19-year old Soren Dorr wanted a career in music. But the 2021 alumnus of Evanston Township High School says it was “very daunting” trying to break into that business right after graduation.
But then Dorr found out about the Butcher Boy School of Music Production, a non-profit organization at 1224 Washington St. that helps train Evanston teenagers in putting together songs and albums through hands-on experience.
“For me,” Dorr says, “this program was the way forward.” Besides picking up skills for a potential career, Dorr is now also interning at the school, instructing others.
But the Butcher Boy School of Music Production may be on the butcher block.
The school’s operator, Grammy Award-winning music producer Jim Tullio, faces financial troubles and a city zoning issue that may mean the end of the line.
Tullio is asking the city of Evanston for a zoning variance, that would let him split his property at Washington and Asbury into two parcels.
He would then sell one of those parcels, vacant land east of the former corner store that houses the production studio, and use the proceeds to help pay the mortgage on his building.
In a written application, Tullio said “I would likely go into foreclosure and lose the property” without the ability to divide the land and sell half.
It may sound like a simple case of private property rights, but there’s more to it than that.
The city requires all pieces of property in a residential zone (R-3) to be at least 5,000 square feet.
But Tullio’s property is too small for each section to be that size. The parcel with the building could be 5,000 square feet. But if that happens, the smaller vacant lot would be only 4,226 square feet.
So Tullio has asked the city for a variance, letting him divide the property into one code-conforming parcel and one non-conforming.
The answer from City Hall, so far, has been a resounding “no.”
Last week, on an 11-0 vote, the city’s Design and Project Review Committee recommended against the variance. While that’s not the final say, Tullio now has to try to convince another city body to override that recommendation.
The DAPR panel’s vote had nothing to do with the merit or lack of merit of the Butcher Boy school.
Rather, the agency looked at the city’s zoning code, and concluded that allowing an exception in this case could lead to a slew of similar requests.
City Engineer Laura Biggs said in last week’s meeting, “I don’t believe it’s a good practice for us to generate a substandard lot.”
Biggs added that “it’s likely neighbors would come out of the woodwork to complain.”
Tullio also has another obstacle. Splitting the property would reduce the percentage of open space — or permeable surface — on the corner lot below the the limit set by the zoning code.
So that’s another requested variance, and another one the DAPR committee did not like.
“We try not to cover all the green space,” Biggs said, “because it leads to flooding ” and goes against the city’s Climate Action and Resilience Plan.
Tullio says there are already plenty of non-conforming properties in residential areas, of less than 5,000 square feet.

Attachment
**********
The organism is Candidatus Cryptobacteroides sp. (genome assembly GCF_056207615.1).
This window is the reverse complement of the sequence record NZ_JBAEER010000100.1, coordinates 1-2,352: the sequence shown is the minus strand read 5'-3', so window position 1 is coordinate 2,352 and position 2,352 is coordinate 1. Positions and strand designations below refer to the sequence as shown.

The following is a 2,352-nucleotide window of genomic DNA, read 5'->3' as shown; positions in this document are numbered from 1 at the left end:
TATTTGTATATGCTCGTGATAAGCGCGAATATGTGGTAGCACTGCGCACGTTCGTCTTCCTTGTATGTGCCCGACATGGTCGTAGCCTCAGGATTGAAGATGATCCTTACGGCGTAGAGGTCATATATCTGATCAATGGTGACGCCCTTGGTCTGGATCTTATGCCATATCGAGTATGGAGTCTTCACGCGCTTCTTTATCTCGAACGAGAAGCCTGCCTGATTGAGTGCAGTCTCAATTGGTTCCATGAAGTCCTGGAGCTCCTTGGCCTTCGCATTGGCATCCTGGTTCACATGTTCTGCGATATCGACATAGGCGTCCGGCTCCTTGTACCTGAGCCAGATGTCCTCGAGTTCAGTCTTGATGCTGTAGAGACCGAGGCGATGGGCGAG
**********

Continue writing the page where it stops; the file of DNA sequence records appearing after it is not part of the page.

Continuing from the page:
He also told the DAPR committee that dividing the land and selling the smaller piece “would not affect either neighbor” near him.
Tullio has nearly half a century of music production experience, including two 1980s Grammy Awards for albums with the late Chicago singer-songwriter Steve Goodman.
Tullio founded the Butcher Boy school after he says the COVID-19 pandemic decimated his work as an independent producer. Tullio lives upstairs in the century-old building. The studio, which is now the school, is downstairs.
Tullio bought the building in 2006, a structure he says the city was planning to condemn.
Tullio says a wealthy friend of his gave him a private mortgage, but after a locked in period of low interest, the rate, he says, has quadrupled.
“Raising the required amount,” Tullio wrote, “is not feasible in the timetable I have to save the building, so the only alternative is to sell the adjacent lot.”
Tullio says his mortgage benefactor is on the hook for property taxes, which selling some of the land will cover.
But there’ yet another wrinkle in this saga. While DAPR has recommended against the variances, the city’s zoning administrator, Melissa Klotz, is in favor of them, with a few restrictions on rebuilding the existing home/studio.
In a written report, she says, “When many lots are substandard to the minimum required lot size … one more similar sized lot should not be denied.”
The adminstrator also suggests that because the vacant lot is smaller than some other parcels, it could be turned into lower cost housing than is typical in the neighborhood.
The case now goes to the city’s Land Use Commission for a decision Wednesday night.
Tullio plans to be on the virtual meeting, and will have some support.
Matt Bufus, band director at ETHS, is sending a video, praising the Butcher Boy school for helping students learn music production.
Patrick Hughes, development director at Byline Bank, is a long-time friend of Tullio and a member of the school’s advisory panel.
Hughes tells Evanston Now he hopes the Land Use Commission will “look at Tullio’s world and what he’s offering to the community.”
Tullio says he has assisted more than 30 students cut 64 music tracks, the equivalent of six albums.
He also tells Evanston Now that that if he loses the variance request, his mortgage benefactor may take the building back. But Tullio says there’s also a chance the benefactor will simply pay the $250,000-plus in taxes, and then donate the building to the production school.
But that’s apparently not a lock.
As for the school’s unusual name, “Butcher Boy,” Tullio says the building was once a butcher shop, and contained a “Butcher Boy” freezer, an item that’s still in the building.
The question now, will the city let the Butcher Boy carve up his property?